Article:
A Parent’s Guide to Teething – Everything You Need to Know

Gentle Dental

Baby's teething.

Teething is an important developmental milestone! As your baby’s teeth come in, he or she will be able to enjoy a wider variety of foods and will be able to start an oral health regimen. While teething will not cause your baby too much discomfort, many parents are able to tell when their baby is teething. Keep reading to learn more about a normal teething timeline, signs and symptoms of teething, and easy ways to soothe your baby’s sore gums.

When Do Babies Start Teething?

Most babies get their first tooth when they are between 6 and 10 months old, but some start teething as early as 3 months of age or as late as 15 months. Genetics may play a factor in the eruption of your child’s teeth. If a parent got their teeth early or late, the baby’s teeth may follow suit. Premature babies may also start teething later in life than full-term babies.

Normal Teething Timeline

Pediatric physicians and dentists note that baby teeth tend to come in pairs every two months at first, with the final sets of teeth coming in about every four months. As a result, your baby’s incisors, or front teeth, will erupt in stages: 

  • At 6 months you can expect to see the first two central incisors in your child’s lower jaw. 
  • At 8 months, the top central incisors come in.
  • At 10 months, the lateral incisors will emerge in both the lower and upper jaw.

After your child turns one year old, you can expect your child’s first molars at around 14 months, canines at 18 months, and second molars at 24 months. Don’t be concerned, however, if your child’s baby teeth don’t arrive exactly on schedule. Every baby is different and your pediatrician will be able to let you know if there are any causes for concern. To schedule your child’s first dental appointment, please click here.

How Long Does Teething Last?

From start to finish, teething typically takes about 18 months, although the time between each set of teeth will give you and your child periodic breaks during this process. If you notice that your baby is displaying teething symptoms for more than a week, yet no teeth actually erupt, consider talking to your pediatrician. He or she will rule out any other potential causes of your baby’s behavior.

Symptoms of Teething 

Every baby responds differently to teething and some experience minimal discomfort. However, there are a few symptoms that you can look out for. These symptoms include:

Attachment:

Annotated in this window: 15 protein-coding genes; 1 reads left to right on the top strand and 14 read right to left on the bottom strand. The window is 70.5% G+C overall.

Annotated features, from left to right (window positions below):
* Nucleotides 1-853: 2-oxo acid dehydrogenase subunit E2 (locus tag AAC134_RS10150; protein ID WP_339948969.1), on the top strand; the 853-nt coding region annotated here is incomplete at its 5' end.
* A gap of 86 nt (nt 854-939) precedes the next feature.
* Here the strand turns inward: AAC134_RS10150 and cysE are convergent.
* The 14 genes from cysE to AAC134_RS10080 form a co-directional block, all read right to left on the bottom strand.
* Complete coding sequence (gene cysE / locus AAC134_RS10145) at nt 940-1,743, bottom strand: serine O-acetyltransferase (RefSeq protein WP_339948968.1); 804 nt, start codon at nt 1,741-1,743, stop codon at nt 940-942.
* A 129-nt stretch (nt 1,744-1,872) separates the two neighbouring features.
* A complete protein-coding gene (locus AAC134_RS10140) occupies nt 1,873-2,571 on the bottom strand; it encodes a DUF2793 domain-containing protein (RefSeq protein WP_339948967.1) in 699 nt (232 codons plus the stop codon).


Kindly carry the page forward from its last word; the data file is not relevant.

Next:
• Irritability: Babies don’t necessarily understand why they are experiencing pain or discomfort and may become irritable or clingy.
  • Trouble sleeping: If your child is uncomfortable, he or she may have a harder time sleeping at night.
  • Swollen, sensitive gums: Changes in your baby’s gums, such as puffiness and redness can indicate that teething has begun.
  • Drooling: Teething can stimulate a lot of drooling, which often starts for most babies between 10 weeks and 4 months of age.
  • Ear pulling: You need to be careful with this one, because this can be a sign of an ear infection. However, the pain of teething can sometimes be experienced in the ear as well.
  • Loss of appetite: Teething can have a negative impact on your baby’s appetite. If you have concerns, schedule an appointment to see your doctor.

What to Expect During Teething

What to expect during teething depends on your child’s personality and the amount of discomfort he or she experiences. Some babies are fussier and more in need of support and affection. When your child begins teething, it is important to be on the lookout for signs of infection or severe distress. If your baby has a low-grade fever during teething, continue to monitor his or her temperature and seek medical attention if it lasts for more than three days or reaches 101°F.

Baby Teething Relief 

Your child may have sore or tender gums when their teeth begin to erupt. Fortunately, there are many at-home remedies you can try to alleviate your baby’s pain and help them through this process. Before you try any of the home remedies you find online or learn about from friends, please speak with your pediatrician.To learn more about teething, click here